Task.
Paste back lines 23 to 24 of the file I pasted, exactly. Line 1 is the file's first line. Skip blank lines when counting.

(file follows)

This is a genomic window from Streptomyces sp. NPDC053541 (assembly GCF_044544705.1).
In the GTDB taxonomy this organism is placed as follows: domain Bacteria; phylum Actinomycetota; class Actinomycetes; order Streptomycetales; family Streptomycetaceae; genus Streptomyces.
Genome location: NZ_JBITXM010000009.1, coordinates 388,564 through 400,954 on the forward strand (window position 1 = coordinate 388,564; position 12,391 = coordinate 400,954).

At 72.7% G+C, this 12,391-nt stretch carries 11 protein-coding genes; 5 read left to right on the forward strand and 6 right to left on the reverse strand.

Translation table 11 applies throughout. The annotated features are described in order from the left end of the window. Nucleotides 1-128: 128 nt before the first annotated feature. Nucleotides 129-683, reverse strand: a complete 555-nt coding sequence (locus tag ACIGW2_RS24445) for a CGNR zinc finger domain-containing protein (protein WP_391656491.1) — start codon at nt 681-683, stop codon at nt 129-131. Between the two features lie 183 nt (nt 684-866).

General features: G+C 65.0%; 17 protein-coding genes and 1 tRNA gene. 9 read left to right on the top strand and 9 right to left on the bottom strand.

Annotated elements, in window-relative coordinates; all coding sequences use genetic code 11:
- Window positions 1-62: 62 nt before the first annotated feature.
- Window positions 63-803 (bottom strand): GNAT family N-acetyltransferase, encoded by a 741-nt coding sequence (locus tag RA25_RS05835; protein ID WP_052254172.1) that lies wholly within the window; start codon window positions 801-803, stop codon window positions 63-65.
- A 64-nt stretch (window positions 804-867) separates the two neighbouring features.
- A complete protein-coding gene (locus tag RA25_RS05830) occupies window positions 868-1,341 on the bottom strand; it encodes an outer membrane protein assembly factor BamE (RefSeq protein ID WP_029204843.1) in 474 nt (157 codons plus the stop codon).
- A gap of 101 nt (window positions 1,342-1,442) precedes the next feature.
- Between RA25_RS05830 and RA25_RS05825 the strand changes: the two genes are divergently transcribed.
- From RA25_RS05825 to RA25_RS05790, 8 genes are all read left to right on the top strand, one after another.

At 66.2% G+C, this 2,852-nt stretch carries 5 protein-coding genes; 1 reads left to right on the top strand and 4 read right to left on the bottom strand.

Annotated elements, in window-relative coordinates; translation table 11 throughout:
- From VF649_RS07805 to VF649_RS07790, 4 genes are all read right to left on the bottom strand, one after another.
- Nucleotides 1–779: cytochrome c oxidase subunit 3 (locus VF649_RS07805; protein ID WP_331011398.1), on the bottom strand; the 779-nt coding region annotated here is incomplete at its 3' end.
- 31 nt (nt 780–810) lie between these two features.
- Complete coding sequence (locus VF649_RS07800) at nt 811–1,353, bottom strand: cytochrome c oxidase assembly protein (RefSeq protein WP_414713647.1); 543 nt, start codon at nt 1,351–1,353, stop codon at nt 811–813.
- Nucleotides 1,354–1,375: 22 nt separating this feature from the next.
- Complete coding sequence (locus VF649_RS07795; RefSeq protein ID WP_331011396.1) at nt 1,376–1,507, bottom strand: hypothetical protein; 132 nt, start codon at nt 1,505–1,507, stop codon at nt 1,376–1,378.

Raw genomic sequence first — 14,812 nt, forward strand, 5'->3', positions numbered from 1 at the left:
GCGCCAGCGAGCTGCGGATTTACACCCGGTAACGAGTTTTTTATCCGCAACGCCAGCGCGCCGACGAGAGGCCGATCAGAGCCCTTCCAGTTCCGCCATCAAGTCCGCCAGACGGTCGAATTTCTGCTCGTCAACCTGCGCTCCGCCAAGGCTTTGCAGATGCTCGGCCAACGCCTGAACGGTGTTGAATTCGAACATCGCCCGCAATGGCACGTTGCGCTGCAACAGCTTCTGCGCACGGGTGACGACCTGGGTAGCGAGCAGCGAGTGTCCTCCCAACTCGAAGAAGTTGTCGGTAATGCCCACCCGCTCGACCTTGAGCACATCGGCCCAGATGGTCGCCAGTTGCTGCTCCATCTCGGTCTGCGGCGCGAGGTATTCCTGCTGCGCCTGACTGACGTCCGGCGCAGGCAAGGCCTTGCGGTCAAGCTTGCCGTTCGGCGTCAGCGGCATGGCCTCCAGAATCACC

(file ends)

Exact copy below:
Raw genomic sequence first — 14,812 nt, forward strand, 5'->3', positions numbered from 1 at the left:
GCGCCAGCGAGCTGCGGATTTACACCCGGTAACGAGTTTTTTATCCGCAACGCCAGCGCGCCGACGAGAGGCCGATCAGAGCCCTTCCAGTTCCGCCATCAAGTCCGCCAGACGGTCGAATTTCTGCTCGTCAACCTGCGCTCCGCCAAGGCTTTGCAGATGCTCGGCCAACGCCTGAACGGTGTTGAATTCGAACATCGCCCGCAATGGCACGTTGCGCTGCAACAGCTTCTGCGCACGGGTGACGACCTGGGTAGCGAGCAGCGAGTGTCCTCCCAACTCGAAGAAGTTGTCGGTAATGCCCACCCGCTCGACCTTGAGCACATCGGCCCAGATGGTCGCCAGTTGCTGCTCCATCTCGGTCTGCGGCGCGAGGTATTCCTGCTGCGCCTGACTGACGTCCGGCGCAGGCAAGGCCTTGCGGTCAAGCTTGCCGTTCGGCGTCAGCGGCATGGCCTCCAGAATCACC